CE37 - Neurosciences intégratives et cognitives

The socio-cultural brain and its neuronal mechanisms – NeuroSocio

Submission summary

Primates’ brains are specifically tuned toward social information. This might well have organized all our neural circuits around the necessity of living with peers. As a matter of fact, social cognition is first to be impacted in many neurological and psychiatric disorders. This project aims at providing critical insight on how social beings create a shared world, by inferring social categories and cultural habits that rule their society. The ability to learn about others and to learn from others through observation is essential to primates, yet we currently don’t know how these two processes are implemented by neurons in the brain. First, we will investigate the biological mechanisms for cultural transmission of knowledge, by comparing the location and workings of brain circuits recruited when subjects acquire a novel manual task by observing a demonstrator, to brain circuits recruited when subjects learn the same manual task by trial-and-error. Second, we will investigate the location and workings of the brain circuits involved in extracting social characteristics of individuals from observation of their encounters. Finally, we will link these two issues, by investigating how brain circuits implement the fact that cultural transmission is influenced by social characteristics of the demonstrator. By combining fMRI and fMRI-guided electrophysiology, I hope to gain an understanding that encompasses whole-brain circuits, neurons, and brain-to-brain coupling, into how social categories and habits are computed in the brain, with the long-term goal of providing clinical neuroscience with new hypotheses to understand how social mechanisms are disturbed in disease.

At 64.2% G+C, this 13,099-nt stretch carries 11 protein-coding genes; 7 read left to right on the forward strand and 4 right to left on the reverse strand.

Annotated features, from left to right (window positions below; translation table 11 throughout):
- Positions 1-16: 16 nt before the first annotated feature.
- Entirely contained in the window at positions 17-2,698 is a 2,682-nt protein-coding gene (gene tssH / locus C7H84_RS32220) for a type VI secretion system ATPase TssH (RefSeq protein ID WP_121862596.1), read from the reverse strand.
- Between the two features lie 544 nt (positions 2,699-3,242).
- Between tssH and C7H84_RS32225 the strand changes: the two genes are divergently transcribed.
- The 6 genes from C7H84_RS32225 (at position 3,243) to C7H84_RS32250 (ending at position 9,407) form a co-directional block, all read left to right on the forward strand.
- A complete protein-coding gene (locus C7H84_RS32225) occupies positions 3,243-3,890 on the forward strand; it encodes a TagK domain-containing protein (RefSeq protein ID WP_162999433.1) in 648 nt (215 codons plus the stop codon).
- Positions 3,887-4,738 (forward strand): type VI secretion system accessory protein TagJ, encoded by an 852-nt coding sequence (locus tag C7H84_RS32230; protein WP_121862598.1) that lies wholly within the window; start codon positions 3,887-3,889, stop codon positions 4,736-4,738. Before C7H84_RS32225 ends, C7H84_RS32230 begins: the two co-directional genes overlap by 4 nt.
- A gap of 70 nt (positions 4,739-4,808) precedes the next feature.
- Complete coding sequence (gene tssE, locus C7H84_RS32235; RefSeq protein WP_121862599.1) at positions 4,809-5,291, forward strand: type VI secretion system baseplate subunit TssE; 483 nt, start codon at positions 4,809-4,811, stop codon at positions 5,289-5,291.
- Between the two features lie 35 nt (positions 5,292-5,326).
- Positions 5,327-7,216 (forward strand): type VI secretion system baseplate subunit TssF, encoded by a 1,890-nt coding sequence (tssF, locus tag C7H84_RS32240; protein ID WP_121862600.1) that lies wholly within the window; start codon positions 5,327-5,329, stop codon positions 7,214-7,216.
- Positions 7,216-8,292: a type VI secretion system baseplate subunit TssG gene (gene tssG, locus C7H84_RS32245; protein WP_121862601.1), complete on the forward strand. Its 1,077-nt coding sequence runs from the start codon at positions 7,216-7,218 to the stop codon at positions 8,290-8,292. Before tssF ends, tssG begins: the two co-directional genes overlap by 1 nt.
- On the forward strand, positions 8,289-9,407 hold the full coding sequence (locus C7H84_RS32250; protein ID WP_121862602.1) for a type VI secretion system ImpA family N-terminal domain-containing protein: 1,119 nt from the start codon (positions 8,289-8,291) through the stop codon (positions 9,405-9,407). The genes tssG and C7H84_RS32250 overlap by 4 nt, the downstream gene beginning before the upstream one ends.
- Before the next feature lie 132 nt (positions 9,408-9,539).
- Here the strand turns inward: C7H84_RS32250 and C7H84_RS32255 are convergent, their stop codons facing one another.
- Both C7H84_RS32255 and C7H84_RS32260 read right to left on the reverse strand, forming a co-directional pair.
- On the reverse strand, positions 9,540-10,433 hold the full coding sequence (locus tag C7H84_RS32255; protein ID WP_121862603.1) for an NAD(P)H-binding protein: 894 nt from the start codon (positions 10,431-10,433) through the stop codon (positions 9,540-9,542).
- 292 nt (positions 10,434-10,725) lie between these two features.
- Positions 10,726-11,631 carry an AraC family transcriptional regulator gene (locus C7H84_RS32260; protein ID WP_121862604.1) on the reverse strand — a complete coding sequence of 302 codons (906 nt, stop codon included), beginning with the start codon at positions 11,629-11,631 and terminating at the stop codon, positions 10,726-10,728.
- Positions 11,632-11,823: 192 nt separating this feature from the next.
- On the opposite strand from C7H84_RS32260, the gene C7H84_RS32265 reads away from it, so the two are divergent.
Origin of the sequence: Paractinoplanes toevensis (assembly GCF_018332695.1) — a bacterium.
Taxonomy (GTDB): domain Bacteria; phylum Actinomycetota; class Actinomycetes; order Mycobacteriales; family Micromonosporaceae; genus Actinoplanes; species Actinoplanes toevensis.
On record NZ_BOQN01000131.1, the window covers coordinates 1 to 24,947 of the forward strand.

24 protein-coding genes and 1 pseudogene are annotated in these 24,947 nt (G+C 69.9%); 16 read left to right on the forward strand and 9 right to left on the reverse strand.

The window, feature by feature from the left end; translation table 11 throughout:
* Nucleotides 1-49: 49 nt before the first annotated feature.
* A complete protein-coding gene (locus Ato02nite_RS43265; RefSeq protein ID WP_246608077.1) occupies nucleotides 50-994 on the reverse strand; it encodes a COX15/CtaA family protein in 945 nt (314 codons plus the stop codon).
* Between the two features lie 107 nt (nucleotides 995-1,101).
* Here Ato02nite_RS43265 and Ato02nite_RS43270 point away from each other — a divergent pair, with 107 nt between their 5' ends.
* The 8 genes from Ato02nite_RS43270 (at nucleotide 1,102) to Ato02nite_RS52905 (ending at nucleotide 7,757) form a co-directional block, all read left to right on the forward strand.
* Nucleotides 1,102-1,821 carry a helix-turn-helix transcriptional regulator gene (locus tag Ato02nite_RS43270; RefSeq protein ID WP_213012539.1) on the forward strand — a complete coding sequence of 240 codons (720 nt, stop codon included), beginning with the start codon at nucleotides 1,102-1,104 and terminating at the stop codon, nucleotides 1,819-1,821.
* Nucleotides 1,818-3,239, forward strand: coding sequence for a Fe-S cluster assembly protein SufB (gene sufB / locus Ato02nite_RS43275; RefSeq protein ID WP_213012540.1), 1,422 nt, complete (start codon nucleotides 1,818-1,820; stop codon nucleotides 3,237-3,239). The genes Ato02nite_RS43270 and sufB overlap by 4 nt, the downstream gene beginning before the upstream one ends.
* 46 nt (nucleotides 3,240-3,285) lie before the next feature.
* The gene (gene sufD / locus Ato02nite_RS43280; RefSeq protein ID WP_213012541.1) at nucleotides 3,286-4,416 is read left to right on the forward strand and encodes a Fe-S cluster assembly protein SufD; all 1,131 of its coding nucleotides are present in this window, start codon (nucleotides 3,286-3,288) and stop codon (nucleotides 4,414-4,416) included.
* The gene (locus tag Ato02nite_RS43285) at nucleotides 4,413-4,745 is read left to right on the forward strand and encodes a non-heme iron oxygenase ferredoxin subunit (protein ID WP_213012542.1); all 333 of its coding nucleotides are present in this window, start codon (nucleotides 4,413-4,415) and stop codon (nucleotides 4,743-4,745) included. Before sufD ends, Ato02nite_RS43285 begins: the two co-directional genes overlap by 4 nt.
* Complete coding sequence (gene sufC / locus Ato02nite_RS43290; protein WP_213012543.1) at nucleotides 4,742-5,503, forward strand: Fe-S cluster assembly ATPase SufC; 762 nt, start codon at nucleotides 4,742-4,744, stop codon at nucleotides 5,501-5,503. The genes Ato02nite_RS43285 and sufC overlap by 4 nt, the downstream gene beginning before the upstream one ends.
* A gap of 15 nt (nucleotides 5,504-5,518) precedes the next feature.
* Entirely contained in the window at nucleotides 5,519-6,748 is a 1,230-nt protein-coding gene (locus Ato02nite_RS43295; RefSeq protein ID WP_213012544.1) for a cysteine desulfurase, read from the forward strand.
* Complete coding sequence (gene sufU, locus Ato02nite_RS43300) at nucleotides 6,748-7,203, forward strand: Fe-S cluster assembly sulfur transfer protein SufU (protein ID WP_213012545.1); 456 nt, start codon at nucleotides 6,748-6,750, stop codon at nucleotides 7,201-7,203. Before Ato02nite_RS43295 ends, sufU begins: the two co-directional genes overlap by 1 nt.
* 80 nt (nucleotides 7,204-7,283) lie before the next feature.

Project coordination

Julia Sliwa (ICM)

The author of this summary is the project coordinator, who is responsible for the content of this summary. The ANR declines any responsibility as for its contents.



Help of the ANR 369,259 euros
Beginning and duration of the scientific project: December 2019 - 48 Months

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